Patients also reported the impact of worry on their life and how often they had issues with daily activities, felt distant from friends/family, or felt upset because of their diagnosis of thyroid cancer.
A total of 2,215 thyroid cancer survivors who were disease-free were included in this study. Of those people who responded to the survey, 41% of patients reported worry about death, 54.7% reported worry about decreased quality of life, 58% reported worry about other family members being at risk for cancer, and 63.2% reported worry about their cancer coming back. There was more worry in patients with lower education when compared to those patients with a college degree or higher education. There was less worry reported in males and in older aged patients. Asian and Hispanic patients were associated with more worry than white patients.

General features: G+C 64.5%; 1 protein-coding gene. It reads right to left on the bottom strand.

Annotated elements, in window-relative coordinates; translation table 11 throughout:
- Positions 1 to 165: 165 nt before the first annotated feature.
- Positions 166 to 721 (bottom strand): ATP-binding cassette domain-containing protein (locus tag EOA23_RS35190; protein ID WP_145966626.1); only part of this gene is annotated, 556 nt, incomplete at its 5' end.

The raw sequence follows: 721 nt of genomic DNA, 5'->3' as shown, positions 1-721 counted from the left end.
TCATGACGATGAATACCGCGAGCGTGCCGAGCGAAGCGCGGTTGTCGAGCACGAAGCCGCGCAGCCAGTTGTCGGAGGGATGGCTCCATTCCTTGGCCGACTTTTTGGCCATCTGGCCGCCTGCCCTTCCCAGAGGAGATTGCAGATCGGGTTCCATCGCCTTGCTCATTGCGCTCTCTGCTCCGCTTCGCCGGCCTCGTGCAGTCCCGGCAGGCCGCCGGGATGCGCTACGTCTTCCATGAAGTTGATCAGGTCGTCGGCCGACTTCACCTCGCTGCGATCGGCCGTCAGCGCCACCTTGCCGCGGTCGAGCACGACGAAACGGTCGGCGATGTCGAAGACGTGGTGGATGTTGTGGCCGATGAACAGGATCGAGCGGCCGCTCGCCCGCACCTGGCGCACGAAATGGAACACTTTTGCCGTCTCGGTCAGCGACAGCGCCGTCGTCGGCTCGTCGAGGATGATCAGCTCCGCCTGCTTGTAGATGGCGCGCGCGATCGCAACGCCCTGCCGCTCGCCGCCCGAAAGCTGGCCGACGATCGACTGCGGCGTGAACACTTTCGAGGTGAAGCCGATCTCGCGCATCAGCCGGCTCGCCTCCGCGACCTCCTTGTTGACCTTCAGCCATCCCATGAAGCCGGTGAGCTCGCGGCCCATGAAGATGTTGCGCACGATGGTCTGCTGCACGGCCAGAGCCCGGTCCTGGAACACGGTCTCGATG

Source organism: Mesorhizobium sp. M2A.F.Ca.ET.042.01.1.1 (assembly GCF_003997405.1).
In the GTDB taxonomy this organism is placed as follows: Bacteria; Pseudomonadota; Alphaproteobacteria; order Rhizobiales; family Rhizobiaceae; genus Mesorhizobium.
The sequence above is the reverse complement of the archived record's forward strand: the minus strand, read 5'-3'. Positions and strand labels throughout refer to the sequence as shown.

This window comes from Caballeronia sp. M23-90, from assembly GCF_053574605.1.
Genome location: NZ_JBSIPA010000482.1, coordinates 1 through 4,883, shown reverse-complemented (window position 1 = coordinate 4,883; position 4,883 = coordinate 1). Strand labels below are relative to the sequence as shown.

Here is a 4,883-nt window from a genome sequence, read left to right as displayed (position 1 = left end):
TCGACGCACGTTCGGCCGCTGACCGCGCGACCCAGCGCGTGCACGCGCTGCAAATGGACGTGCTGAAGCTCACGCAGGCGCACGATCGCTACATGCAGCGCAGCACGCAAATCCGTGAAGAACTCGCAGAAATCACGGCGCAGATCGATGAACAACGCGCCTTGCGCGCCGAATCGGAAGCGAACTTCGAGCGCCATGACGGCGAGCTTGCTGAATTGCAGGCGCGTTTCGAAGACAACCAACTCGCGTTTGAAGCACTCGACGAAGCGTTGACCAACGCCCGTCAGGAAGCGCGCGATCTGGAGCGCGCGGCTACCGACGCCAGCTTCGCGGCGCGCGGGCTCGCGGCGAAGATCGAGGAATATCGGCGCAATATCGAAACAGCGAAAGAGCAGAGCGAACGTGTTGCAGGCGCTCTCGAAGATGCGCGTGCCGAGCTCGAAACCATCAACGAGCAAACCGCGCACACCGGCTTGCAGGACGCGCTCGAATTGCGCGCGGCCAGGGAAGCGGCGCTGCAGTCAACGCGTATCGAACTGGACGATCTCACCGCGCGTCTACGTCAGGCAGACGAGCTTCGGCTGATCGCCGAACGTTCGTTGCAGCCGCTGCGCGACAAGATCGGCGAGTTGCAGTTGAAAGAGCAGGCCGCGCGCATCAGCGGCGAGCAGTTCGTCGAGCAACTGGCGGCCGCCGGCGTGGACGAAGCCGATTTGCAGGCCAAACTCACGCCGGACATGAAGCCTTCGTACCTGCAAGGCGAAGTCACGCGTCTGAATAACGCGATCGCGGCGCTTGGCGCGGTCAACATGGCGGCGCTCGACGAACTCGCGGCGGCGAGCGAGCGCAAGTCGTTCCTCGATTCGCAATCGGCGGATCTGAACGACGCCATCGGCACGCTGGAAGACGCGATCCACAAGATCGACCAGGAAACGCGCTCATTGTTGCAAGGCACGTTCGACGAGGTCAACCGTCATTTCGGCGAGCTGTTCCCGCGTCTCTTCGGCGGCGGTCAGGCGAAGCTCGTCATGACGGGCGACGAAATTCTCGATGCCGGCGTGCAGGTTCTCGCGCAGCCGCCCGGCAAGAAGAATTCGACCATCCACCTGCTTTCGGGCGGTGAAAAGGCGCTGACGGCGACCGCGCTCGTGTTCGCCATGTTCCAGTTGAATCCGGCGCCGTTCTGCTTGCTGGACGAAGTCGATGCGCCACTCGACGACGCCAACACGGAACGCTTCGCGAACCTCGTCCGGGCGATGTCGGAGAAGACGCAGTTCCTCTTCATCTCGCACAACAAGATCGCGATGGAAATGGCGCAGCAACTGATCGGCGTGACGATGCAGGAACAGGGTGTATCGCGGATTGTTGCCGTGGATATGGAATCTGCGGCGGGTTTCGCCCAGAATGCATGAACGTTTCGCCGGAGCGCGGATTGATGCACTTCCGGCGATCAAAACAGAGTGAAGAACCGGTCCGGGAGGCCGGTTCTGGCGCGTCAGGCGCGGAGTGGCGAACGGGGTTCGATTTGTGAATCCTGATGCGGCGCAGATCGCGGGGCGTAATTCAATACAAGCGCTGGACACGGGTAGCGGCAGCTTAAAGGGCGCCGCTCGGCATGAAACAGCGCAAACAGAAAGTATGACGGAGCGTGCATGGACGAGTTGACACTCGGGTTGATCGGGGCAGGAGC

WHAT ARE THE IMPLICATIONS OF THIS STUDY?
Cancer-related worry is a major problem for thyroid cancer survivors despite the excellent prognosis. Groups associated with more worry include female patients, younger patients, patients with lower education, and racial/ethnic minorities. Physician recognition of cancerrelated worry is important recognize this and help patients to reduce worry.
— Priya Mahajan, MD